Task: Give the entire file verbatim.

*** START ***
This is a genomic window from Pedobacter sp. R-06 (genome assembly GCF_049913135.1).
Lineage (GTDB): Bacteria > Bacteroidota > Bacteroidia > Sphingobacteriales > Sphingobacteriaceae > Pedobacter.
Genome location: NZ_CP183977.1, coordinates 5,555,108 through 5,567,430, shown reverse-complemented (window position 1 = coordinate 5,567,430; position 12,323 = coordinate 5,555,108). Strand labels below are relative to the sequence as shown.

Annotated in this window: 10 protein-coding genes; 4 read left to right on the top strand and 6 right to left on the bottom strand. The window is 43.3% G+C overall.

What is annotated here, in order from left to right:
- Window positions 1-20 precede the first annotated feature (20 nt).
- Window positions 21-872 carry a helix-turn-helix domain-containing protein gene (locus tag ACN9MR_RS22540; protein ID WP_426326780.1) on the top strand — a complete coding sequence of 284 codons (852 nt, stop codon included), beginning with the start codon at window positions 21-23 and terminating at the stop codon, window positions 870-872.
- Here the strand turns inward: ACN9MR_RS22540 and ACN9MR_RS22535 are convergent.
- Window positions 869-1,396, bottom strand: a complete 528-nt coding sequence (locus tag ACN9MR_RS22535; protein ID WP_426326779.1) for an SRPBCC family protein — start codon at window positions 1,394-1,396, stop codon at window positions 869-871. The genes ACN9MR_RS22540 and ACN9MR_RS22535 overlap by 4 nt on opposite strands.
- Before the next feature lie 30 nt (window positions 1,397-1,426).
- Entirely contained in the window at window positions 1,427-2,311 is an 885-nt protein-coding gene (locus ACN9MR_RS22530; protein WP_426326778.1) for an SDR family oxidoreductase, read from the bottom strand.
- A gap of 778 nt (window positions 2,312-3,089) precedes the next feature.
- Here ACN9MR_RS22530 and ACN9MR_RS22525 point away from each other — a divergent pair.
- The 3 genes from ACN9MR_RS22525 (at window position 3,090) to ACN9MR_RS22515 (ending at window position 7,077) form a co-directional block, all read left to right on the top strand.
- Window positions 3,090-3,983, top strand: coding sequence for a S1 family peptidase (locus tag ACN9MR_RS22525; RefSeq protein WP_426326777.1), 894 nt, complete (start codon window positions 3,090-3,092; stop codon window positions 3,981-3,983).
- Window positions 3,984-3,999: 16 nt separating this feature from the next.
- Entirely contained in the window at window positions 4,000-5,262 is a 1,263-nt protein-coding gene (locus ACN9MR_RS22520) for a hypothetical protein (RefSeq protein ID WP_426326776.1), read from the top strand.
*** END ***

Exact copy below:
This is a genomic window from Pedobacter sp. R-06 (genome assembly GCF_049913135.1).
Lineage (GTDB): Bacteria > Bacteroidota > Bacteroidia > Sphingobacteriales > Sphingobacteriaceae > Pedobacter.
Genome location: NZ_CP183977.1, coordinates 5,555,108 through 5,567,430, shown reverse-complemented (window position 1 = coordinate 5,567,430; position 12,323 = coordinate 5,555,108). Strand labels below are relative to the sequence as shown.

Annotated in this window: 10 protein-coding genes; 4 read left to right on the top strand and 6 right to left on the bottom strand. The window is 43.3% G+C overall.

What is annotated here, in order from left to right:
- Window positions 1-20 precede the first annotated feature (20 nt).
- Window positions 21-872 carry a helix-turn-helix domain-containing protein gene (locus tag ACN9MR_RS22540; protein ID WP_426326780.1) on the top strand — a complete coding sequence of 284 codons (852 nt, stop codon included), beginning with the start codon at window positions 21-23 and terminating at the stop codon, window positions 870-872.
- Here the strand turns inward: ACN9MR_RS22540 and ACN9MR_RS22535 are convergent.
- Window positions 869-1,396, bottom strand: a complete 528-nt coding sequence (locus tag ACN9MR_RS22535; protein ID WP_426326779.1) for an SRPBCC family protein — start codon at window positions 1,394-1,396, stop codon at window positions 869-871. The genes ACN9MR_RS22540 and ACN9MR_RS22535 overlap by 4 nt on opposite strands.
- Before the next feature lie 30 nt (window positions 1,397-1,426).
- Entirely contained in the window at window positions 1,427-2,311 is an 885-nt protein-coding gene (locus ACN9MR_RS22530; protein WP_426326778.1) for an SDR family oxidoreductase, read from the bottom strand.
- A gap of 778 nt (window positions 2,312-3,089) precedes the next feature.
- Here ACN9MR_RS22530 and ACN9MR_RS22525 point away from each other — a divergent pair.
- The 3 genes from ACN9MR_RS22525 (at window position 3,090) to ACN9MR_RS22515 (ending at window position 7,077) form a co-directional block, all read left to right on the top strand.
- Window positions 3,090-3,983, top strand: coding sequence for a S1 family peptidase (locus tag ACN9MR_RS22525; RefSeq protein WP_426326777.1), 894 nt, complete (start codon window positions 3,090-3,092; stop codon window positions 3,981-3,983).
- Window positions 3,984-3,999: 16 nt separating this feature from the next.
- Entirely contained in the window at window positions 4,000-5,262 is a 1,263-nt protein-coding gene (locus ACN9MR_RS22520) for a hypothetical protein (RefSeq protein ID WP_426326776.1), read from the top strand.